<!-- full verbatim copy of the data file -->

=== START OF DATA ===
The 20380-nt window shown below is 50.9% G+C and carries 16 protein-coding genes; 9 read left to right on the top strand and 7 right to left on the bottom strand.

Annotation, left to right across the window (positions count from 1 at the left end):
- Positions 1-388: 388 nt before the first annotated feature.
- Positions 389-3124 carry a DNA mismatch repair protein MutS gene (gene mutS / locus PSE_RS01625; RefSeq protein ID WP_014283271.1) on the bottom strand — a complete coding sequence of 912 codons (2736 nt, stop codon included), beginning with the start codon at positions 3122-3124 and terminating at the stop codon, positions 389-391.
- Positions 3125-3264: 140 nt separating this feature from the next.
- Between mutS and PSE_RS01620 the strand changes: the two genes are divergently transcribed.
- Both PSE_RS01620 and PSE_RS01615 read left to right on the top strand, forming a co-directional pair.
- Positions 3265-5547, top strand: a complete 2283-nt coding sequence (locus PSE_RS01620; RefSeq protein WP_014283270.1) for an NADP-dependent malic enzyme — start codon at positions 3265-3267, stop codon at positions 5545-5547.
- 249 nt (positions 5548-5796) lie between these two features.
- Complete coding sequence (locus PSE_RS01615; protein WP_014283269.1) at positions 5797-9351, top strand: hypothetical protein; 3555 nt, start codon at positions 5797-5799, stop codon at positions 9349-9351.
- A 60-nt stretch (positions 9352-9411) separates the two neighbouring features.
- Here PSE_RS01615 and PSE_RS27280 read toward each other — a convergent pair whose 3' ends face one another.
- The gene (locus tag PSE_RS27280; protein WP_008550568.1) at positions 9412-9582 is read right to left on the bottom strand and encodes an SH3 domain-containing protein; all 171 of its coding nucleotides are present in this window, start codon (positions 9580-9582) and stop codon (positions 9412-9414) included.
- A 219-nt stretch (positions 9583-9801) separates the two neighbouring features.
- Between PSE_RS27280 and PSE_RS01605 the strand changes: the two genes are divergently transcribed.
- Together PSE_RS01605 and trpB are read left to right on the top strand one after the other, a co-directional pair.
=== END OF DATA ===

The 20380-nt window shown below is 50.9% G+C and carries 16 protein-coding genes; 9 read left to right on the top strand and 7 right to left on the bottom strand.

Annotation, left to right across the window (positions count from 1 at the left end):
- Positions 1-388: 388 nt before the first annotated feature.
- Positions 389-3124 carry a DNA mismatch repair protein MutS gene (gene mutS / locus PSE_RS01625; RefSeq protein ID WP_014283271.1) on the bottom strand — a complete coding sequence of 912 codons (2736 nt, stop codon included), beginning with the start codon at positions 3122-3124 and terminating at the stop codon, positions 389-391.
- Positions 3125-3264: 140 nt separating this feature from the next.
- Between mutS and PSE_RS01620 the strand changes: the two genes are divergently transcribed.
- Both PSE_RS01620 and PSE_RS01615 read left to right on the top strand, forming a co-directional pair.
- Positions 3265-5547, top strand: a complete 2283-nt coding sequence (locus PSE_RS01620; RefSeq protein WP_014283270.1) for an NADP-dependent malic enzyme — start codon at positions 3265-3267, stop codon at positions 5545-5547.
- 249 nt (positions 5548-5796) lie between these two features.
- Complete coding sequence (locus PSE_RS01615; protein WP_014283269.1) at positions 5797-9351, top strand: hypothetical protein; 3555 nt, start codon at positions 5797-5799, stop codon at positions 9349-9351.
- A 60-nt stretch (positions 9352-9411) separates the two neighbouring features.
- Here PSE_RS01615 and PSE_RS27280 read toward each other — a convergent pair whose 3' ends face one another.
- The gene (locus tag PSE_RS27280; protein WP_008550568.1) at positions 9412-9582 is read right to left on the bottom strand and encodes an SH3 domain-containing protein; all 171 of its coding nucleotides are present in this window, start codon (positions 9580-9582) and stop codon (positions 9412-9414) included.
- A 219-nt stretch (positions 9583-9801) separates the two neighbouring features.
- Between PSE_RS27280 and PSE_RS01605 the strand changes: the two genes are divergently transcribed.
- Together PSE_RS01605 and trpB are read left to right on the top strand one after the other, a co-directional pair.